Ivy Tech is popular, low-cost option for Elkhart County students

A state report shows more students at Ivy Tech than any other public college — except for all the Indiana University campuses combined.

Posted on June 17, 2014 at 6:25 p.m.

Indiana tracks how many people attend public colleges and which schools people choose.

A recently-released Indiana College Readiness Report shows that 28 percent of high school graduates who went to public college in 2012 chose Ivy Tech — a higher percentage than any other public college.

But the report lumps together all 31 of Ivy Tech’s campuses, while separating Indiana University’s eight campuses and Purdue’s four campuses and treating those as separate schools. 

Combining the percentages of students who enrolled at Indiana University and Purdue University’s campuses shows a clearer picture of who’s going where in Indiana. 

Indiana University’s eight campuses combined drew the highest percentage of 2012 public college students, and Ivy Tech comes in second.

Still, Ivy Tech is the cheapest option.

Ivy Tech students pay $126 per credit hour, compared with Indiana University South Bend’s $210 per credit hour for Indiana residents.


Allyssa St. Germain is studying elementary education and business management at Ivy Tech’s Elkhart campus.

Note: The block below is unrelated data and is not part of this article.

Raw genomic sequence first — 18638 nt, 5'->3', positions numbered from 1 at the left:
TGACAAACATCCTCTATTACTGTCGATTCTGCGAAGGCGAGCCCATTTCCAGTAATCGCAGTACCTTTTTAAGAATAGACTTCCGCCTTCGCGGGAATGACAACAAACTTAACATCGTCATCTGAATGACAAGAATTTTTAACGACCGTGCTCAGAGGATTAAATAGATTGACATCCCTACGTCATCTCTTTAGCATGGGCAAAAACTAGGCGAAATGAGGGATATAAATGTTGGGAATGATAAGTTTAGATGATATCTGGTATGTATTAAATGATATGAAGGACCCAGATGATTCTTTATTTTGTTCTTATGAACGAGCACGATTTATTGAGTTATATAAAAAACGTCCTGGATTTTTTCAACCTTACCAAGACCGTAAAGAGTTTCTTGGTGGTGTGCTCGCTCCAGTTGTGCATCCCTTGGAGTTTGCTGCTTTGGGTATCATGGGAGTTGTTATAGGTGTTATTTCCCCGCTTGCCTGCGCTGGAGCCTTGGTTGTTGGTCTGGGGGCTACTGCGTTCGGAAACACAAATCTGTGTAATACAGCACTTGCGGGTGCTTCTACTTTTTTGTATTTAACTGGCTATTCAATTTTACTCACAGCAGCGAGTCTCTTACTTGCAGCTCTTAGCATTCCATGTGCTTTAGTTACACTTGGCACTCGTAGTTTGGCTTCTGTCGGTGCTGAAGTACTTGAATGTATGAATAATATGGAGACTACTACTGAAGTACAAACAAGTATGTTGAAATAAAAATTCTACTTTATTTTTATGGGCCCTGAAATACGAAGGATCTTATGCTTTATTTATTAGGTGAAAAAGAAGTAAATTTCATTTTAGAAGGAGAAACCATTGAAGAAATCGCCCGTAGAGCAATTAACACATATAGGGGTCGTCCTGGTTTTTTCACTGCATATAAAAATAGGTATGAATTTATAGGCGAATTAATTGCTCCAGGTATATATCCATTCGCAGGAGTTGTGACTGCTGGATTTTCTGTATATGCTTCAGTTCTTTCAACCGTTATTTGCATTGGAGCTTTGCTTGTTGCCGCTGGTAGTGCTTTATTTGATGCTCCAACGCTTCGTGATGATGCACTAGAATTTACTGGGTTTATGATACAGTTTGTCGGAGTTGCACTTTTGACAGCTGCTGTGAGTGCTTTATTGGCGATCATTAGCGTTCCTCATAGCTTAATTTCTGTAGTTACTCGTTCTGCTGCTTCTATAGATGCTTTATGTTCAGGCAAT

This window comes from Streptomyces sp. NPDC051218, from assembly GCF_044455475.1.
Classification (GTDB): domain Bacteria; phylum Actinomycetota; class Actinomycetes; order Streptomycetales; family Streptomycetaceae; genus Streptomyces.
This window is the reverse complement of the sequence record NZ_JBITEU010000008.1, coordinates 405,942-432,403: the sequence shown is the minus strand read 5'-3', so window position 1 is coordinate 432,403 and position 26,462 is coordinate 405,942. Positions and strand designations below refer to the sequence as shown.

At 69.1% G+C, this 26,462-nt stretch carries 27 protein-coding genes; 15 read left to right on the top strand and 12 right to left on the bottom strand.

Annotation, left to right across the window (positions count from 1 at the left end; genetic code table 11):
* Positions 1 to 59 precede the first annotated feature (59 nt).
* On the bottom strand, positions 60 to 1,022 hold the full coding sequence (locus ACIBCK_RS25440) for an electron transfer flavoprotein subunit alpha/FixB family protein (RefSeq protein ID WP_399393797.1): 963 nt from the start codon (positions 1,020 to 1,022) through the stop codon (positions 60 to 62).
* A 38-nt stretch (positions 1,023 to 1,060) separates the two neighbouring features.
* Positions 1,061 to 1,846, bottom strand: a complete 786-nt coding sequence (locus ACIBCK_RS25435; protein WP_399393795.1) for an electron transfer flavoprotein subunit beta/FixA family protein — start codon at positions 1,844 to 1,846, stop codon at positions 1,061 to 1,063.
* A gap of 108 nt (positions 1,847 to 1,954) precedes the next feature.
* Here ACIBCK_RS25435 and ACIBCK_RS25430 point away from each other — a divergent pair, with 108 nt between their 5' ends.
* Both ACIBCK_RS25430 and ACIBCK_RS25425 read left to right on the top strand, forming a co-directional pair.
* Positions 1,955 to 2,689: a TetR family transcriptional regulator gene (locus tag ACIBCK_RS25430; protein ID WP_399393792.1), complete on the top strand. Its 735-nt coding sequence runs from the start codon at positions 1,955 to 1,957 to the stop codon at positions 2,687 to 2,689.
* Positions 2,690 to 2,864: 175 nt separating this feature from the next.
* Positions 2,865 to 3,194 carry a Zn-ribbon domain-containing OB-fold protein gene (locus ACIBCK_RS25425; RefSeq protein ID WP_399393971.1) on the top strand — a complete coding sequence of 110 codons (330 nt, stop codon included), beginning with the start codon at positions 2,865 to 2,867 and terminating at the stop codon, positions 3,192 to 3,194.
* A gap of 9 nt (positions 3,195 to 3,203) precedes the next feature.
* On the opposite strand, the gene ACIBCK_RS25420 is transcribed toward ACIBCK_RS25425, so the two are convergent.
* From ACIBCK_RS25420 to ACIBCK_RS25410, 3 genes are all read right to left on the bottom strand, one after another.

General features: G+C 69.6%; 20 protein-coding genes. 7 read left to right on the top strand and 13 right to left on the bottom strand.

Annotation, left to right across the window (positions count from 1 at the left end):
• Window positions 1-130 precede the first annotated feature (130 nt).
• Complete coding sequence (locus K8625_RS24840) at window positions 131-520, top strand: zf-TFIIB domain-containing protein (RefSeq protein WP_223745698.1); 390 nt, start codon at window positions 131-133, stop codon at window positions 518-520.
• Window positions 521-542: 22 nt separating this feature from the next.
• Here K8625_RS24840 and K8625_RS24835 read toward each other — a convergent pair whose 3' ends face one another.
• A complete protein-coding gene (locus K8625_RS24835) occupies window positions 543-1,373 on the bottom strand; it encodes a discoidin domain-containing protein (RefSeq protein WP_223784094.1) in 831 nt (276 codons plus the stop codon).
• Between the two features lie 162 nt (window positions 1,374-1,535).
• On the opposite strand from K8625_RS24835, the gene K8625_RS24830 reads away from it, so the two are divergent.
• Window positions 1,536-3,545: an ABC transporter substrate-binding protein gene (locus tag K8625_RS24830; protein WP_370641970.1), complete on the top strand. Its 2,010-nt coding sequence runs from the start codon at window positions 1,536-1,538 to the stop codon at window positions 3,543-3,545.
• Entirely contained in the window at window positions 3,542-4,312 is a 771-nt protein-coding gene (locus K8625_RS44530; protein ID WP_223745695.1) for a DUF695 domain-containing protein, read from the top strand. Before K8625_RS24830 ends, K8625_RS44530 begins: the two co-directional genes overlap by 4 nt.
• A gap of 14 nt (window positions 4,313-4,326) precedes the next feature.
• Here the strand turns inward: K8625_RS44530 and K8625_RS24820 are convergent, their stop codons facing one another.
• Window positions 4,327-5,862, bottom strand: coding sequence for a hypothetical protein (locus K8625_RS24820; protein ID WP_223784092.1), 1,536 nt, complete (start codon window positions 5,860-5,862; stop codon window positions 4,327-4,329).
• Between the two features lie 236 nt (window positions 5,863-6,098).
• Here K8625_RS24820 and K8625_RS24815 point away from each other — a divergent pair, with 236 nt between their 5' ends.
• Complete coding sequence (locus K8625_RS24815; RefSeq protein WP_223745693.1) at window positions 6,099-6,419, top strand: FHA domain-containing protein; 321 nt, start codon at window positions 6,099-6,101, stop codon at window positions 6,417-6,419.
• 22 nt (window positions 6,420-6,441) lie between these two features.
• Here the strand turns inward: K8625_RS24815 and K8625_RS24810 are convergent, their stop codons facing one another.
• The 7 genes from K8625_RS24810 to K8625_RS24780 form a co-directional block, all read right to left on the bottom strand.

She says if Ivy Tech wasn't so inexpensive, she wouldn't have gone to college at all.

“I knew that I would be able to get almost the same quality education as a university while still being able to afford what I needed to pay out of pocket,” she said. 

Katie Kemmerer, also a student at Ivy Tech in Elkhart, said Ivy Tech had the cheapest and highest quality nursing program out of the schools she considered.

And because of grants she’s eligible for, she’s paid less than $300 out of pocket over the three semesters she’s been a student.

Kimberly Mattix, an adult student at Ivy Tech’s South Bend campus, said she chose the school because of ads targeting working adults wanting to improve their situation. 

Ivy Tech’s been a good “foot in the door” for her, but she’s thinking about transferring to IUSB for a more structured environment. 

“I think (Ivy Tech) is a good starting place for people who struggled in school recently or have been out for a while,” she said.

Follow reporter Lydia Sheaks on Twitter at @LydiaSheaks 

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